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AusCover expands into the cold south

TERN’s collaborative network continues to grow and mature, and most recently this has seen TERN’s AusCover facility expand to include a Tasmanian node, led by Dr Arko Lucieer at the University of Tasmania.

Director of AusCover Dr Alex Held said that Arko’s expertise would complement AusCover’s strengths.

‘The AusCover network is excited to welcome Arko on board. He brings unique expertise, and will enable us to better provide for the remote sensing data needs of the Australian ecosystem science community.’

Arko’s main research focus is on the use of unmanned aircraft systems (UAS) and the integration of multiple sensors for use in environmental remote sensing. His research group, TerraLuma, is one of a handful in Australia using UAS for remote-sensing applications, and one of few in the world with expertise and experience in the use of multiple sensors, including multispectral, thermal, hyperspectral, and LiDAR technologies simultaneously.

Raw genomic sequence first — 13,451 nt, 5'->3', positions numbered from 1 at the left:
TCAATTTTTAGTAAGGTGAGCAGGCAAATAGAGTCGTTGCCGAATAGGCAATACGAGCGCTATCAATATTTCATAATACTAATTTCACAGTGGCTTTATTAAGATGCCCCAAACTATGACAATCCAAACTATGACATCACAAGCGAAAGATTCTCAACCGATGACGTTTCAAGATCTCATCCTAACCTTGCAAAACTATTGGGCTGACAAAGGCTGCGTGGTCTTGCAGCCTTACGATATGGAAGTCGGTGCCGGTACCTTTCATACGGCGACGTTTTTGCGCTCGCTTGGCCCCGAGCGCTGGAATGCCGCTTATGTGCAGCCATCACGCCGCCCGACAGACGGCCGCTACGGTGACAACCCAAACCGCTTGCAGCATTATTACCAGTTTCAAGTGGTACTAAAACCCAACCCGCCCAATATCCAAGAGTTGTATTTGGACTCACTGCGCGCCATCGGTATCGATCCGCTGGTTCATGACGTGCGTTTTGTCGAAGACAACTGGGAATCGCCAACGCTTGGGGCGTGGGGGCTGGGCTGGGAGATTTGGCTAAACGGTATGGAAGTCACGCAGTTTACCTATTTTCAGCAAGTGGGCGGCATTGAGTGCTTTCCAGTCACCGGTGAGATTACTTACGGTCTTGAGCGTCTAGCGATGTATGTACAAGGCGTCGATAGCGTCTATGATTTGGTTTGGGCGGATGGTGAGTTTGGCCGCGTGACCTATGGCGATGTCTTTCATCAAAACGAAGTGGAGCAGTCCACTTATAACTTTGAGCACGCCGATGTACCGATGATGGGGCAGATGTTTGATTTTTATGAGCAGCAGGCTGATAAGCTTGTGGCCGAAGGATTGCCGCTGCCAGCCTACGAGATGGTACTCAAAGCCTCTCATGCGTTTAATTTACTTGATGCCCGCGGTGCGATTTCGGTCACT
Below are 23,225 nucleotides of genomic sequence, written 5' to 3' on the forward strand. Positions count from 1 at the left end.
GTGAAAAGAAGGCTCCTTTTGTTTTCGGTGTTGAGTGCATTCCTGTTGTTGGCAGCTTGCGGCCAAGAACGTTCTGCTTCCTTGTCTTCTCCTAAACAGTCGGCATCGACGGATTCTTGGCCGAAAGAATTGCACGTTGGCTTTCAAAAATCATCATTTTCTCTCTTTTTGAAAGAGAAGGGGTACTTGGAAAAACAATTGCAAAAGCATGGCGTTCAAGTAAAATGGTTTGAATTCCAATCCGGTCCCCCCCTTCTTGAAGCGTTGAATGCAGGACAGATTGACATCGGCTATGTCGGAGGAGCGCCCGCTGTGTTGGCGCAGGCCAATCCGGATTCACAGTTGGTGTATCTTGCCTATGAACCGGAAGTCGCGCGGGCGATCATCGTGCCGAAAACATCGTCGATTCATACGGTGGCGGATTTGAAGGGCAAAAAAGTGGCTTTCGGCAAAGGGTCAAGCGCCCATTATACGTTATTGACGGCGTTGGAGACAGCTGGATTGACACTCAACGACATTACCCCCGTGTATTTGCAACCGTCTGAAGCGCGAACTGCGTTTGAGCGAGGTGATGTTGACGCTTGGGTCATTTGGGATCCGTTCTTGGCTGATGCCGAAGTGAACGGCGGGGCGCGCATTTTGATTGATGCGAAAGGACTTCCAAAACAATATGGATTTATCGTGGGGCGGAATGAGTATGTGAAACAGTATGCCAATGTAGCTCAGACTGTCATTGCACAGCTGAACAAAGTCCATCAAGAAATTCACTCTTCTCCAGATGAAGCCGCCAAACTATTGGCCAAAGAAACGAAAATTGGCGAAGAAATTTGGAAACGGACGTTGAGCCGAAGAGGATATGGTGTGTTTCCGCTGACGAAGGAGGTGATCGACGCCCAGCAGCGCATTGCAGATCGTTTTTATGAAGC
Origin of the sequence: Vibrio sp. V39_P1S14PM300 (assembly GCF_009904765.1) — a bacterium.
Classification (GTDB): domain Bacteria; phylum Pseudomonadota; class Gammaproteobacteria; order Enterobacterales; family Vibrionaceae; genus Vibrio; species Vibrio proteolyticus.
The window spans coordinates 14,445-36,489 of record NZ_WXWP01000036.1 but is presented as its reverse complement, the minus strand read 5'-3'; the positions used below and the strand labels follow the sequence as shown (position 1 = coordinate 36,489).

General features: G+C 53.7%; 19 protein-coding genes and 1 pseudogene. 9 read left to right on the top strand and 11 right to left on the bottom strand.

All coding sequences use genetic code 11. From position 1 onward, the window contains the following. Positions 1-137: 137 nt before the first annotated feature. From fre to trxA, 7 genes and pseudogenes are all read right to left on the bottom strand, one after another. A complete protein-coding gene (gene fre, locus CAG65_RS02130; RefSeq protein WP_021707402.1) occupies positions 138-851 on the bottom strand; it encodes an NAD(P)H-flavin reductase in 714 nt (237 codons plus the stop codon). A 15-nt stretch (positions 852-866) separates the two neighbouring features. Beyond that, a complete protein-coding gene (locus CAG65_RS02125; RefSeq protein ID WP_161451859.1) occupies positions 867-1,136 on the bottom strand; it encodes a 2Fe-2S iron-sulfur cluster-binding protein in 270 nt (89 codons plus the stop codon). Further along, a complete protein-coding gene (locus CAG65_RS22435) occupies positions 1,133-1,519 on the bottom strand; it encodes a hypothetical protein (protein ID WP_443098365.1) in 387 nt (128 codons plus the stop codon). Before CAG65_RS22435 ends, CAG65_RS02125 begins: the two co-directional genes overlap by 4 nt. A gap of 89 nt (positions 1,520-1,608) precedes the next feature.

‘UAS fill an important niche, because they allow us to sample at a scale in-between on-ground field-data collection and airborne or satellite scale approaches’, Arko says.

‘So far, our focus with the UAS work has been on refining our techniques for the use of multiple sensors, and developing the image-processing algorithms to translate our raw data into valuable data products such as digital surface models. We’ve been able to use the UAS in a range of applications, including the assessment of coastal erosion, precision agriculture, vegetation mapping in Tasmania, and environmental monitoring in Antarctica.’

‘Our products are now mature enough that we can start addressing big-picture science questions about integrating data collected across multiple scales. I see a unique opportunity to address these questions in the context of AusCover’s comprehensive, national, remote-sensing data infrastructure.

‘I’m looking forward to working with the AusCover network to explore the ways we can utilise our techniques for the calibration and validation of satellite image products’, he says.

The new Tasmanian AusCover node will also be working with other TERN facilities on the ground in Tasmania, such as OzFlux and the team at the Warra Supersite.

And in the longer term, Arko can see opportunities for collaborating across the broader TERN network, developing new multi-scale data products to contribute to advancing Australian ecosystem science.

You can learn more at Arko’s website.

 

Arko’s research uses unmanned aircraft systems for remote sensing in a range of applications,
including environmental monitoring in Antarctica.

 

 

A close-up of the UAS in action

Published in TERN e-Newsletter September 2013

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